To successfully battle climate change, urban governance needs to empower vulnerable communities – and make sure to include their ideas and knowledge into urban planning mechanisms.
The climate change battle will largely be won or lost in cities. With more than half the world’s population, cities are on the frontlines of efforts to confront this challenge. At the same time, it’s often their most vulnerable residents – informal traders and people living in informal settlements – who bear the brunt of environmental, as well as economic and political risks that impact cities.
Waste problems in an urban drainage system in Kampala, Uganda © Cities Alliance
Under a changing climate, these pressures will likely increase. Resilient cities need environmental, social, and economic systems that can withstand such shocks and stresses, particularly as measured through the eyes of the urban poor. But creating resilient cities requires acknowledging the interconnectedness of all stakeholders, systems, and activities composing the urban fabric.
Inclusive Urban Governance
To improve resilience and meet future challenges, urban governance approaches must be reconfigured towards more inclusive decision making and local-level action. Sudden emergencies, like COVID-19, offer good case studies on how localised actions, often led by community-based organisations, can both mobilise citizens and effectively respond to their needs.
Effective urban governance structures should be more receptive to knowledge uptake. Recognising and incorporating knowledge from local residents can help create responses to emergencies that better fit the experienced realities of a community and make it more resilient. But can these mechanisms work as well for a persistent long-term crisis, like climate change?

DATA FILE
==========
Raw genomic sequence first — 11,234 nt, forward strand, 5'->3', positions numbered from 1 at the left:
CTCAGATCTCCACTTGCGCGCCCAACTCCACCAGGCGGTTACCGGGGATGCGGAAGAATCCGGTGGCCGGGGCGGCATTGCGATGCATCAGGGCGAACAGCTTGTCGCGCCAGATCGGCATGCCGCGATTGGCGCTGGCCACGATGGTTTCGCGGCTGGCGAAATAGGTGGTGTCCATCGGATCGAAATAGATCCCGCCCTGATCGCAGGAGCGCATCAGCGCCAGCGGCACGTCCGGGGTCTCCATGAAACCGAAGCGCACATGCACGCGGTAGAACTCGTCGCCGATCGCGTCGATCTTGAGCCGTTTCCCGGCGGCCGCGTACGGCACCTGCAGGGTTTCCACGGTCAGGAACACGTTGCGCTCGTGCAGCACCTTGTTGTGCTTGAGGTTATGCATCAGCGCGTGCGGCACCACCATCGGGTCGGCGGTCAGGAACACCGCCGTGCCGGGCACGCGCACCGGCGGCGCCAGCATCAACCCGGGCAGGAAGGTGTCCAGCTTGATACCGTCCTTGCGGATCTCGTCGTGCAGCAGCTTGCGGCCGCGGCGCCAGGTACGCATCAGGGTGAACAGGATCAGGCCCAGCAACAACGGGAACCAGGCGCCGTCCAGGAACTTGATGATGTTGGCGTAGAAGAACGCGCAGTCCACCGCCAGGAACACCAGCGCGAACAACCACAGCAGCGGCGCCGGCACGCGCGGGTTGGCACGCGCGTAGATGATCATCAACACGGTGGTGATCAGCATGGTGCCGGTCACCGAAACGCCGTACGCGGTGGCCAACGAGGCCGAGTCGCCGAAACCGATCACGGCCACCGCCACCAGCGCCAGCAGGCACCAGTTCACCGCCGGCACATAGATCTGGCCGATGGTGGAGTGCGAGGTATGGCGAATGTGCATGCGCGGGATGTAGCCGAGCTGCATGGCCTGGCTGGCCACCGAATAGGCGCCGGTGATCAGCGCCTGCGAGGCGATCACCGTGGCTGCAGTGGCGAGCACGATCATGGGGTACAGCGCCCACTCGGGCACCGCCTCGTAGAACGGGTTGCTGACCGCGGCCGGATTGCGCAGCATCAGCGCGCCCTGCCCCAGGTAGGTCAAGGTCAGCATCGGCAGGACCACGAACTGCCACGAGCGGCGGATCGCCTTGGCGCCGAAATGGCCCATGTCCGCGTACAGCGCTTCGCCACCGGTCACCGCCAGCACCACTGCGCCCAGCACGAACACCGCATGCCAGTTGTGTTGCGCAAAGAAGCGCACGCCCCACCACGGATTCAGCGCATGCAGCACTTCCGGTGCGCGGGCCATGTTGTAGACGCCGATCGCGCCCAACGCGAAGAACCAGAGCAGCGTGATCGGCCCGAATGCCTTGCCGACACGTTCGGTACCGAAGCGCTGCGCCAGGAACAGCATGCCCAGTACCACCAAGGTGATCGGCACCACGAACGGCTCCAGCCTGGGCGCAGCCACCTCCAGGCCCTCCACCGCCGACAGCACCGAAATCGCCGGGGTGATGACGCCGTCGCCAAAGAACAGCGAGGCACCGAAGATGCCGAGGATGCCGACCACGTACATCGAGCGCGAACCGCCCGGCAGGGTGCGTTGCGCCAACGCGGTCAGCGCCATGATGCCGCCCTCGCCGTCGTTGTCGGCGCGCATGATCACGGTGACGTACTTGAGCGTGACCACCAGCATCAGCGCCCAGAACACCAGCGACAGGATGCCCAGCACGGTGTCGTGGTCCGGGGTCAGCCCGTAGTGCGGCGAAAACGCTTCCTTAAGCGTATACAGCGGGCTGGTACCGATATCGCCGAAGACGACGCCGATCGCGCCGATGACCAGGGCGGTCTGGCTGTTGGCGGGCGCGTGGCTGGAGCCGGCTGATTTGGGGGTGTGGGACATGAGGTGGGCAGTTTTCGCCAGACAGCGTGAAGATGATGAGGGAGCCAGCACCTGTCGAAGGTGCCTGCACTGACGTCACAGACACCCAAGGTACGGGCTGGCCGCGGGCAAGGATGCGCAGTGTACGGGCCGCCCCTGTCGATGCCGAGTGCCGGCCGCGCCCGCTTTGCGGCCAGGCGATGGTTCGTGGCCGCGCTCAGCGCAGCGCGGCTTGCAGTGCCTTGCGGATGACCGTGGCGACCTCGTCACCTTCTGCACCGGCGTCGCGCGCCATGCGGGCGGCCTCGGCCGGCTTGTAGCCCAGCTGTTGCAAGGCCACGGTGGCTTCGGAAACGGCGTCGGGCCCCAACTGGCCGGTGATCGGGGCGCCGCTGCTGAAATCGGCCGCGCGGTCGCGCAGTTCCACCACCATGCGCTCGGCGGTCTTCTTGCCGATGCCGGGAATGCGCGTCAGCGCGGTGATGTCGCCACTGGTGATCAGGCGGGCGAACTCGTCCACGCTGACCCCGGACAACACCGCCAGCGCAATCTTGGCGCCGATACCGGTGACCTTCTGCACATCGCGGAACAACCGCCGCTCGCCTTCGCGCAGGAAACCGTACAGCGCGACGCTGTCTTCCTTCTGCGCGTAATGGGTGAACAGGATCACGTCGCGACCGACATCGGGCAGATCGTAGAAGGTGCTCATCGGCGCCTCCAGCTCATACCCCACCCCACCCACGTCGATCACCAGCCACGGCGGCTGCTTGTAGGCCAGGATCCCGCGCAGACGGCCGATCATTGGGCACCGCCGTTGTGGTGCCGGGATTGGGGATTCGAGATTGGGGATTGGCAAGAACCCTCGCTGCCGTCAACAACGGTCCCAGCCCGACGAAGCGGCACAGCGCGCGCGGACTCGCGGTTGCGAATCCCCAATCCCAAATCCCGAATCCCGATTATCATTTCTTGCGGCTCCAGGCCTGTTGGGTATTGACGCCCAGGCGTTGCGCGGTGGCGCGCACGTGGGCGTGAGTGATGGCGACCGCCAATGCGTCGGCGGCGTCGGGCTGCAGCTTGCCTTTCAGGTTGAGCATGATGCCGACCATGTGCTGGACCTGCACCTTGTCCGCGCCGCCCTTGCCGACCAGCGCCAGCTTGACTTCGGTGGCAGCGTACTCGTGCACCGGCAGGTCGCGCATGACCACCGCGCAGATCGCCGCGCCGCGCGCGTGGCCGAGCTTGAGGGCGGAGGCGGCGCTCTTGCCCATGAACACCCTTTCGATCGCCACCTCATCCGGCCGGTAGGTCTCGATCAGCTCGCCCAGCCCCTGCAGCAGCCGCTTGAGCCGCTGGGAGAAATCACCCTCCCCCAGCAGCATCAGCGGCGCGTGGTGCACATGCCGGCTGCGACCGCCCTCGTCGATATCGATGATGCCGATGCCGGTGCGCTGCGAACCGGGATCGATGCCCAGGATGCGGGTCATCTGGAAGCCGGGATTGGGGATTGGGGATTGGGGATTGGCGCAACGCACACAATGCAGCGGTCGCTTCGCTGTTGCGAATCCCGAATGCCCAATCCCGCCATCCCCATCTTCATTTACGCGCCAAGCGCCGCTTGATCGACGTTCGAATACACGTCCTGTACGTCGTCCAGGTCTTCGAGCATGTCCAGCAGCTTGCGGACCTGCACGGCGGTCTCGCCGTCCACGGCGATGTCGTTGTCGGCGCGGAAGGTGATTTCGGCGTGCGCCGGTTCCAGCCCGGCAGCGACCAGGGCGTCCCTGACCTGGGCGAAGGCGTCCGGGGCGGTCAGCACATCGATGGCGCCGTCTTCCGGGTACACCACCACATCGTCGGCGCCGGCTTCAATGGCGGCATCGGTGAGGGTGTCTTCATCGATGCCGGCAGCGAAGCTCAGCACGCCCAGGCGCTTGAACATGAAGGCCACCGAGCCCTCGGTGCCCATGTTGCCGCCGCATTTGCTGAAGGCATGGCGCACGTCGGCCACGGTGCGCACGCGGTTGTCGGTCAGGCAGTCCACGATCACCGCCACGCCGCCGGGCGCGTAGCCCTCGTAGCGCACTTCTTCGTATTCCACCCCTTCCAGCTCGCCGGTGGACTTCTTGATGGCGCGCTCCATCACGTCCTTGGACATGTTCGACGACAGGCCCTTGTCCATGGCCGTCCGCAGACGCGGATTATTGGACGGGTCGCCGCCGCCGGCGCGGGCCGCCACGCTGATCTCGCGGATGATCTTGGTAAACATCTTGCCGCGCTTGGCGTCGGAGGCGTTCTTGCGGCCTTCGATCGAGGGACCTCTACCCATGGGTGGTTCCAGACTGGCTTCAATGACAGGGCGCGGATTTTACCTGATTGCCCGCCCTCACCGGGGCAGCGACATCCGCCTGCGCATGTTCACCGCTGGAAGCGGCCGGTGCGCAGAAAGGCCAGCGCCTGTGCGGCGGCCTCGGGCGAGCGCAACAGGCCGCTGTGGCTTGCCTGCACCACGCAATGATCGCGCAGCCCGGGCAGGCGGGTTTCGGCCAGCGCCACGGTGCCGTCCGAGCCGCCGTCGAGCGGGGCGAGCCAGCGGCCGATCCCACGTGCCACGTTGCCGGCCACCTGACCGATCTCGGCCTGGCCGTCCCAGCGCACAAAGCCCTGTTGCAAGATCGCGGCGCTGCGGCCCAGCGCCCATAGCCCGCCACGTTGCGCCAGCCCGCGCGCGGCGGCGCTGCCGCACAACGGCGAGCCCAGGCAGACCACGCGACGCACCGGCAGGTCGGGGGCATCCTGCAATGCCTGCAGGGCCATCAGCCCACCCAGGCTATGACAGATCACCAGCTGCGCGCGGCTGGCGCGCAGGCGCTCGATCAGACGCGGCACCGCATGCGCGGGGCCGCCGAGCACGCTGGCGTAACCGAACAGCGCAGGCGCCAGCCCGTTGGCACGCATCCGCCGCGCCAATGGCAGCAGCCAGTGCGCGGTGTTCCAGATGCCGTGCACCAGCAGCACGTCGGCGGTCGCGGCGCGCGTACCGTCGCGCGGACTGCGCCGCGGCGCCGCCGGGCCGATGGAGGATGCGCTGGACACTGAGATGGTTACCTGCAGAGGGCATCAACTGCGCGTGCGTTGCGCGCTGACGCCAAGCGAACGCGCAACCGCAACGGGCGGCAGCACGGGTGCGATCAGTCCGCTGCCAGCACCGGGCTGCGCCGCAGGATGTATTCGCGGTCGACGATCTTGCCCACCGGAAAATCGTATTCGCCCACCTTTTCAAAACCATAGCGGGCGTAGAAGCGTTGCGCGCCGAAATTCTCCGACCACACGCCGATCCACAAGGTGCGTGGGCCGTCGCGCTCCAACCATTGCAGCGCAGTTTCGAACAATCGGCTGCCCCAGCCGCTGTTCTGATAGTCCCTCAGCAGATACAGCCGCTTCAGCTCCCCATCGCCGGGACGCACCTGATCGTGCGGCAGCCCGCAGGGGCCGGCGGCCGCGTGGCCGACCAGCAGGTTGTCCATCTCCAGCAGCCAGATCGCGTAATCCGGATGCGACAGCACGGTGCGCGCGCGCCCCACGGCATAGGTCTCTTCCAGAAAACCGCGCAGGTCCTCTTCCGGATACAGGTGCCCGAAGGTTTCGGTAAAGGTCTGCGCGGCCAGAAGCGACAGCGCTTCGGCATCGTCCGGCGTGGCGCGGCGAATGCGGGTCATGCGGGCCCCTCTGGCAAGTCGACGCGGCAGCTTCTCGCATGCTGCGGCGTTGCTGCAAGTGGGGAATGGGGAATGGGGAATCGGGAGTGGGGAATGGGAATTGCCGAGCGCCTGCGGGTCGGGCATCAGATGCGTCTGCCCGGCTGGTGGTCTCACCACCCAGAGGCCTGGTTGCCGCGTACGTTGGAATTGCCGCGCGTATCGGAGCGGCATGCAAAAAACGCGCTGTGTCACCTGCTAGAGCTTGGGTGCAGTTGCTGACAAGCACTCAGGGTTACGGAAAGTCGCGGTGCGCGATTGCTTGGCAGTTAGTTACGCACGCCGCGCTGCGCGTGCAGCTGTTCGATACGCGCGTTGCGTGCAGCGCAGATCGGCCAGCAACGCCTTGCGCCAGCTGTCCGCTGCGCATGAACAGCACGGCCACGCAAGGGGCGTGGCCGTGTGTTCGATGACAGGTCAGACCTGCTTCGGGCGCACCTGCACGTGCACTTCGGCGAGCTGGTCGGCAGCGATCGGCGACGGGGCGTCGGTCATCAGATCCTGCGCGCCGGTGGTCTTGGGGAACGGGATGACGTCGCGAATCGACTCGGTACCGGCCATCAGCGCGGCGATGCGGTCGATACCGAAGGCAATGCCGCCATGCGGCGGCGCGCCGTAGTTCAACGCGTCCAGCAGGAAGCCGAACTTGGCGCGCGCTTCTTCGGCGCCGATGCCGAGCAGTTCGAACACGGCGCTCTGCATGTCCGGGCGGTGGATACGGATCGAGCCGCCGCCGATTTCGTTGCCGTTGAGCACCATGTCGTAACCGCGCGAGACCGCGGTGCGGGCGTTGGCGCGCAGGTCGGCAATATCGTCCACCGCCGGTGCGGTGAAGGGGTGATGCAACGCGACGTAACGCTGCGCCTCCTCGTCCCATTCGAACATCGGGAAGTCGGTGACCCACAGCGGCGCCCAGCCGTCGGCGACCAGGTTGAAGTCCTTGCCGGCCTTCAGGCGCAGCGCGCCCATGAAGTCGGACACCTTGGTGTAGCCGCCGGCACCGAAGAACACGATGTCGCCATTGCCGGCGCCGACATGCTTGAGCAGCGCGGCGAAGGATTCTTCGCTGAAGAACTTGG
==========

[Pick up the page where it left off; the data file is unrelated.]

Enhancing Climate Adaptation in Cities
City-wide actions can make decisive contributions toward national efforts to fulfil international commitments, such as the Paris Agreement, 2030 Agenda, Sendai Framework and New Urban Agenda. But innovations often emerge at the community level, where local civil society organisations, with community input, find creative methods to overcome barriers and improve community resilience.
Successful urban governance lies in the ability of formal governance processes to absorb decentralised, often informal, community-led developments. This is not surprising: the quest for participation and inclusiveness has long been at the centre of urban governance discussions. Nevertheless, the emergence of new climate realities demands the capacity for quicker reactions from governments and new ways to engage and learn from citizens.
Inspiration from the Greater Horn of Africa and the Bay of Bengal
Adapting to climate change will require innovation, but above all, partnerships. The Greater Horn of Africa and the Bay of Bengal are among the regions in the world which are most vulnerable to the impact of climate shocks. In line with its vision of empowering communities, particularly in informal settlements to become more resilient, Cities Alliance is supporting local initiatives to advance affordable, accessible, and innovative climate adaptation at the community level. The projects, located in Myanmar, Bangladesh, Kenya, Somalia, and Uganda foster dialogue and engagement between local communities and local governments, and often adopt fresh approaches or use modern technologies: